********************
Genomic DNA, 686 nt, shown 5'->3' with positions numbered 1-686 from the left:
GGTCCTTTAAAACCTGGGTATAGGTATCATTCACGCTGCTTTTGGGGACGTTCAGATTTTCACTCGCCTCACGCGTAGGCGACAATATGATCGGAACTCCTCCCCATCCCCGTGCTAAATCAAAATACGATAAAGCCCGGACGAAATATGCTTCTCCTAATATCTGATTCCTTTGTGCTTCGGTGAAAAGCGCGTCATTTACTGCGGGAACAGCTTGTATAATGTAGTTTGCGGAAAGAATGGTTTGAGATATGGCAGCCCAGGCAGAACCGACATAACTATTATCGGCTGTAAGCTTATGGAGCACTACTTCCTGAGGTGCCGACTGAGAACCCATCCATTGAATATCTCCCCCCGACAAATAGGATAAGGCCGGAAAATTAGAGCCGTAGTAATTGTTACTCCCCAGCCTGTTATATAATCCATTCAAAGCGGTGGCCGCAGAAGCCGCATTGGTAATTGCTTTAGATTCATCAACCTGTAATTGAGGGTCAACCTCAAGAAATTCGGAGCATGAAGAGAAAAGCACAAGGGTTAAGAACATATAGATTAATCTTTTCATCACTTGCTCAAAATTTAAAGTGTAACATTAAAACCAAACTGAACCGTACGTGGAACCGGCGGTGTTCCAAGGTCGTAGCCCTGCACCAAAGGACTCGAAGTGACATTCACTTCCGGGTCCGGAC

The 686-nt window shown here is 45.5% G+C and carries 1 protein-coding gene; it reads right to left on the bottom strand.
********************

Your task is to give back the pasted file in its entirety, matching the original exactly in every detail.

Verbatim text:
Genomic DNA, 686 nt, shown 5'->3' with positions numbered 1-686 from the left:
GGTCCTTTAAAACCTGGGTATAGGTATCATTCACGCTGCTTTTGGGGACGTTCAGATTTTCACTCGCCTCACGCGTAGGCGACAATATGATCGGAACTCCTCCCCATCCCCGTGCTAAATCAAAATACGATAAAGCCCGGACGAAATATGCTTCTCCTAATATCTGATTCCTTTGTGCTTCGGTGAAAAGCGCGTCATTTACTGCGGGAACAGCTTGTATAATGTAGTTTGCGGAAAGAATGGTTTGAGATATGGCAGCCCAGGCAGAACCGACATAACTATTATCGGCTGTAAGCTTATGGAGCACTACTTCCTGAGGTGCCGACTGAGAACCCATCCATTGAATATCTCCCCCCGACAAATAGGATAAGGCCGGAAAATTAGAGCCGTAGTAATTGTTACTCCCCAGCCTGTTATATAATCCATTCAAAGCGGTGGCCGCAGAAGCCGCATTGGTAATTGCTTTAGATTCATCAACCTGTAATTGAGGGTCAACCTCAAGAAATTCGGAGCATGAAGAGAAAAGCACAAGGGTTAAGAACATATAGATTAATCTTTTCATCACTTGCTCAAAATTTAAAGTGTAACATTAAAACCAAACTGAACCGTACGTGGAACCGGCGGTGTTCCAAGGTCGTAGCCCTGCACCAAAGGACTCGAAGTGACATTCACTTCCGGGTCCGGAC

The 686-nt window shown here is 45.5% G+C and carries 1 protein-coding gene; it reads right to left on the bottom strand.